Personal electronic devices, or PEDs, are the source of much angst for fliers.… (Terry Gardner )
If you’re eagerly awaiting the report on using electronic devices in flight, you’ll need to wait a bit longer: The report, expected next month, now will not land until September.
The Federal Aviation Administration report, assembled by representatives from government agencies, airline manufacturers, airlines and safety organizations, studies whether those devices pose a risk.
The two-month extension is needed “to complete the additional work necessary for the safety assessment,” Kristie Greco, an FAA spokesperson, said in an email. “We will wait for the group to finish its work before we determine next steps."
"The FAA recognizes consumers are intensely interested in the use of personal electronics aboard aircraft, that is why we tasked a government-industry group to examine the safety issues and the feasibility of changing the current restrictions."
On U.S. flights, such devices must be turned off during takeoffs and landings. (Flight attendants usually explain that’s it’s anything with an on-off switch.) In flight, they must be kept in “airplane mode” unless the passenger purchases Wi-Fi in flight, if it’s available.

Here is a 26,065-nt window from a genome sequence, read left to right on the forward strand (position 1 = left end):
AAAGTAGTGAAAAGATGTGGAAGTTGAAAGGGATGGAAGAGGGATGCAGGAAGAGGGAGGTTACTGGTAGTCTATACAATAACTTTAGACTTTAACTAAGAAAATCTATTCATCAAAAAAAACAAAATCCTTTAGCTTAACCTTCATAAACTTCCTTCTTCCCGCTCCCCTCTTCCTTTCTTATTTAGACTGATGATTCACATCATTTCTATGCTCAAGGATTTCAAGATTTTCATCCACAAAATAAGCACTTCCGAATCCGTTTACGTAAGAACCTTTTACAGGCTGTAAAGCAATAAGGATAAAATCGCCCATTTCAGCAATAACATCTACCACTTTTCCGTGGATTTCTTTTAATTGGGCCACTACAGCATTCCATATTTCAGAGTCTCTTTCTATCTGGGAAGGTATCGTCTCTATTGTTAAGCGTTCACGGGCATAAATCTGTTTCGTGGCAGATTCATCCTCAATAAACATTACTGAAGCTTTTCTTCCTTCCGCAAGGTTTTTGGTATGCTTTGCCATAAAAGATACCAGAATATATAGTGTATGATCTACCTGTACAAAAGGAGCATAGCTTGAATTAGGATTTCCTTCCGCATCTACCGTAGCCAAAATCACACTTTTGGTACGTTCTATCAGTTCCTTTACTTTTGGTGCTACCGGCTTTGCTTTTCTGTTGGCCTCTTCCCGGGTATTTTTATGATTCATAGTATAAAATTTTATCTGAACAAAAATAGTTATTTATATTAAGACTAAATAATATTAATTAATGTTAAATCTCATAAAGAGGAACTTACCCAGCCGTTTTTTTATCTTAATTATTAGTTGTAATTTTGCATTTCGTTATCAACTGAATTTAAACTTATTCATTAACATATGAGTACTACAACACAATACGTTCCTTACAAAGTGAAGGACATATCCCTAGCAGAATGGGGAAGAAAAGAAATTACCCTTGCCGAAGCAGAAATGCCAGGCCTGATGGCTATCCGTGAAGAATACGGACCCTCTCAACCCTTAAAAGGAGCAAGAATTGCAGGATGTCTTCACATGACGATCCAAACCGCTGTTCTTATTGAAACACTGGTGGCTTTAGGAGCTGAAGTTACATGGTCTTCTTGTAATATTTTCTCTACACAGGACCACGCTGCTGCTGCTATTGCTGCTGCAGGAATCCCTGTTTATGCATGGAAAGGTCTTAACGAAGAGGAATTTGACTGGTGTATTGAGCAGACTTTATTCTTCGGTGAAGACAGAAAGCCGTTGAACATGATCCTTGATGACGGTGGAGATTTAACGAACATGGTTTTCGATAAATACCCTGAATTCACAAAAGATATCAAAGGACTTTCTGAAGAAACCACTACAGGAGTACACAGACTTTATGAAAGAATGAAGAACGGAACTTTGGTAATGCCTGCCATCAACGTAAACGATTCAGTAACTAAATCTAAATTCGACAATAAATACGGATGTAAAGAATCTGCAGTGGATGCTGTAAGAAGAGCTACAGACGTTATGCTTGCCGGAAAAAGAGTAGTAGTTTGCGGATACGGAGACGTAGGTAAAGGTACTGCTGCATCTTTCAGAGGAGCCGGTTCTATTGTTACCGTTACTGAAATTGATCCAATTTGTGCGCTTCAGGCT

Among other issues, the group is studying whether those personal electronic devices, or PEDs, can interfere with electronics on a plane.
Sascha Segan, lead analyst for mobile for PC Magazine, doesn’t think it’s likely, noting that American Airlines is using iPads in the cockpit during all phases of flight including takeoff and landing. Segan, who has tested hundreds of tablets and cellphones, says devices with no voice or data networking, such as an iPod without Wi-Fi capability or a cellphone or tablet in airplane mode, pose little risk. Similarly, devices using Wi-Fi or Bluetooth don't appear to be a problem.
Transmitting PEDs, or T-PEDs, such as a cellphone not in airplane mode, or any device designed to connect to faraway radio networks, such as a Mi-Fi unit designed to create a Wi-Fi network, can pose problems.
“Right now you should absolutely not use devices that connect with faraway radio networks in flight," Segan said. But the issue isn’t interference with avionics on a plane. The potential problem is actually on the ground, where cellular networks could be disrupted and confused by someone trying to connect from an aircraft moving at 500 mph.
“Cellular towers are designed to connect with people on the ground moving at 60 mph,” Segan said.
Some international carriers, such as Virgin Atlantic and Emirates, already allow in-flight mobile calls.
Segan said airplanes enabled for mobile calls have equipment onboard similar to in-flight Wi-Fi in the U.S. “These systems create a little network bubble around the plane and talk to special sites on the ground that are prepared to talk to airplanes,” Segan said.
Even carriers that permit in-flight cellular calls require PEDs be turned off for takeoff and landing.
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